BOSTON, Aug. 15, 2012 /PRNewswire-USNewswire/ -- DNA sequencing is rapidly getting faster and cheaper, but it's still unclear how physicians and patients will be able to use this information. In a contest led by Boston Children's Hospital, 30 teams from around the world are vying to interpret the DNA sequences of three children with rare conditions whose cause remains a mystery—with the goal of establishing "best practices" for interpreting genomic data.
Participants in the competition, known as the CLARITY challenge, range from small biotech startups to the National Institutes of Health (see list below), representing the United States, Canada, China, India, Israel, Italy, Germany, the Netherlands, Singapore, Slovenia, Spain, Switzerland and Sweden.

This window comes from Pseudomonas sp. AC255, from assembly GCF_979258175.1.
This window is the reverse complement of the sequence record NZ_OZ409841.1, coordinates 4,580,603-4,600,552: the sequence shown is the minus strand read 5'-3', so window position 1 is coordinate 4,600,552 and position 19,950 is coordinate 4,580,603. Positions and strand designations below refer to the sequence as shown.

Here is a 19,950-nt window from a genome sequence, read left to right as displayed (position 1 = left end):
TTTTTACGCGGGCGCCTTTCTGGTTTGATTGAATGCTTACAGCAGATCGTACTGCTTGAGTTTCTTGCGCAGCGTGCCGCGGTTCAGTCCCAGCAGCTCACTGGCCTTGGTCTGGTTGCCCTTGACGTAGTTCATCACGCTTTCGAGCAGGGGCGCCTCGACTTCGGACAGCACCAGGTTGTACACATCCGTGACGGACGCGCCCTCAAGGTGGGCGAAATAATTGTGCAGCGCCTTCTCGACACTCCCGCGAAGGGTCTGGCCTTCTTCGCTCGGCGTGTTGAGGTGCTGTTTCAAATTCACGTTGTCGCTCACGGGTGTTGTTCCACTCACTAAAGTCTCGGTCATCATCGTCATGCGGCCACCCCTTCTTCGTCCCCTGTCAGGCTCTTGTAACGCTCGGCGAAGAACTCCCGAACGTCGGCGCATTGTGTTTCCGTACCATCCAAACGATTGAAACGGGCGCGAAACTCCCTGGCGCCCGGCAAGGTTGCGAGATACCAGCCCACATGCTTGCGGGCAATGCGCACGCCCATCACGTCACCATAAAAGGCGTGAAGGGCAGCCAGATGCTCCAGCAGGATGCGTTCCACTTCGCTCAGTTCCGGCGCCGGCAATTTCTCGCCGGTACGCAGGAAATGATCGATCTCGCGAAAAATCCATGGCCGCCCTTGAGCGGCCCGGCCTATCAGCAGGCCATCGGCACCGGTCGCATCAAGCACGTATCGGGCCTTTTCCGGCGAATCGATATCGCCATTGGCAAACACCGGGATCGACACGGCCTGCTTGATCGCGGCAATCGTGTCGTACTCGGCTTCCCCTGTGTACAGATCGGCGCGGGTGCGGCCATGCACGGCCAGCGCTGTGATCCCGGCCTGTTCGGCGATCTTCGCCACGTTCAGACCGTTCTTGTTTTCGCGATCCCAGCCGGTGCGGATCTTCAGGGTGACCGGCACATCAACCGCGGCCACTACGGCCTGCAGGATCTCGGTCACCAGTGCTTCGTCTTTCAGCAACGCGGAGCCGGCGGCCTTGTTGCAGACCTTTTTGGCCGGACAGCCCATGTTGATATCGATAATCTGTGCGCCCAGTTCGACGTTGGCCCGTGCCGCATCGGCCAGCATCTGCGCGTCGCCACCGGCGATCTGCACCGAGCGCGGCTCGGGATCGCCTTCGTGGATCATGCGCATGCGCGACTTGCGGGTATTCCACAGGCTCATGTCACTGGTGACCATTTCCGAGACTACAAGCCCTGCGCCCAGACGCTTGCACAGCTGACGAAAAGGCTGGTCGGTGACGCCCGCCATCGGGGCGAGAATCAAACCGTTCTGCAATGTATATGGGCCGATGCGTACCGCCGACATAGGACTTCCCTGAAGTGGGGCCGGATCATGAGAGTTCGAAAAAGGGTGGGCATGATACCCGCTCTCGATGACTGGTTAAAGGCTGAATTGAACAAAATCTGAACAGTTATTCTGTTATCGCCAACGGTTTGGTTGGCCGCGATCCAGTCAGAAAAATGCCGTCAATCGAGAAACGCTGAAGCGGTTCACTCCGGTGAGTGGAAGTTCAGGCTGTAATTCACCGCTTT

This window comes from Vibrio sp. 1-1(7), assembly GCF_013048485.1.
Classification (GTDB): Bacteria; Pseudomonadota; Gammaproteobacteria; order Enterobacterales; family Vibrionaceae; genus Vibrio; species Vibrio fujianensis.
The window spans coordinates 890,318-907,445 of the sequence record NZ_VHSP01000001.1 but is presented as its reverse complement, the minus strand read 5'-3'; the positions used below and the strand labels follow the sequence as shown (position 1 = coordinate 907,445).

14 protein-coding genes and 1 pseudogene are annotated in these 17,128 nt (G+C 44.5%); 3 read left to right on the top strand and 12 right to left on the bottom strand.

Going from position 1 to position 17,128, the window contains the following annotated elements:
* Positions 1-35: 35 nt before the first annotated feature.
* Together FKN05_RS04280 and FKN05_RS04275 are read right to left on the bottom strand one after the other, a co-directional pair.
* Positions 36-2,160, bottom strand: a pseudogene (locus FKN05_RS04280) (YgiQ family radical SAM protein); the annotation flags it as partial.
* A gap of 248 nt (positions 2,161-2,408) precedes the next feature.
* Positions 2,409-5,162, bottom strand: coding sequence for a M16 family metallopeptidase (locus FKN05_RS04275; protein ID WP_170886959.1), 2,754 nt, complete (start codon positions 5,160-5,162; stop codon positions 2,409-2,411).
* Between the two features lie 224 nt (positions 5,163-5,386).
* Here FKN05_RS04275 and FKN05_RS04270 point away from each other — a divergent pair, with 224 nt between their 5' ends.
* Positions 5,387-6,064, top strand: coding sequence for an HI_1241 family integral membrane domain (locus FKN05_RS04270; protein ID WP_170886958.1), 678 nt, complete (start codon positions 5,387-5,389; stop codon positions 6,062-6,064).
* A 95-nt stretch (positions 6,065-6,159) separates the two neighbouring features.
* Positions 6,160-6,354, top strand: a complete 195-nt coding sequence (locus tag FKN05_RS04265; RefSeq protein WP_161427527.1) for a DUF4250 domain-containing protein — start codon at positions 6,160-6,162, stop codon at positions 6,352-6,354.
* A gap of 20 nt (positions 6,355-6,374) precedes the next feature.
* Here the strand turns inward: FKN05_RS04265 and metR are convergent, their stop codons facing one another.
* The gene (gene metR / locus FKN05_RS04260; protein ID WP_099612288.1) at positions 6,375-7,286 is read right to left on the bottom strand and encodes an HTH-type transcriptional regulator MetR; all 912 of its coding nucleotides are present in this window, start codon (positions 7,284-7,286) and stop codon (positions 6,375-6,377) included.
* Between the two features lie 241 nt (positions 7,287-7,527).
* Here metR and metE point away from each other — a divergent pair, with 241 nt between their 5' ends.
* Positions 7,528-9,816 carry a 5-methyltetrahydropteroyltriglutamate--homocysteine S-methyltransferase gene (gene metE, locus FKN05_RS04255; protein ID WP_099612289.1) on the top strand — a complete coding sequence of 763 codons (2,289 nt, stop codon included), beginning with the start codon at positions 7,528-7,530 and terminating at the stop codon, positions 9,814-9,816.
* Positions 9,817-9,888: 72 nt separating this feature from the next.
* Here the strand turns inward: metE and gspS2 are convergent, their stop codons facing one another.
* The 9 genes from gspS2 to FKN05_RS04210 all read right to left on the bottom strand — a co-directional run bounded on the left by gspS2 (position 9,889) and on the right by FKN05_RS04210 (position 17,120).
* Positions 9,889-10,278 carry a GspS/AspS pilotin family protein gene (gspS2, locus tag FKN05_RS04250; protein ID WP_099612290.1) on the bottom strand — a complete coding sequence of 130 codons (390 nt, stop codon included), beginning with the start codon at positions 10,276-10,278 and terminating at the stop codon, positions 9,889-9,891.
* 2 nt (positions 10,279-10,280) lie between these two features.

Results of the challenge will be announced in November at the American Society of Human Genetics annual meeting in San Francisco (Nov. 6-10) by the contest's organizers—David Margulies, MD, executive director of The Gene Partnership at Boston Children's, Isaac Kohane, MD, PhD, director of the hospital's Informatics Program, and Alan Beggs, PhD, director of the Manton Center for Orphan Disease Research at the hospital.
The goals of CLARITY (Children's Leadership Award for the Reliable Interpretation and Transmission of Your genomic information) are to address technical and bioinformatics questions in analyzing DNA sequence results, bring standardization to the analysis of genetic variants and generate a comprehensive, actionable report that can guide decision-making
|SOURCE Boston Children's Hospital|
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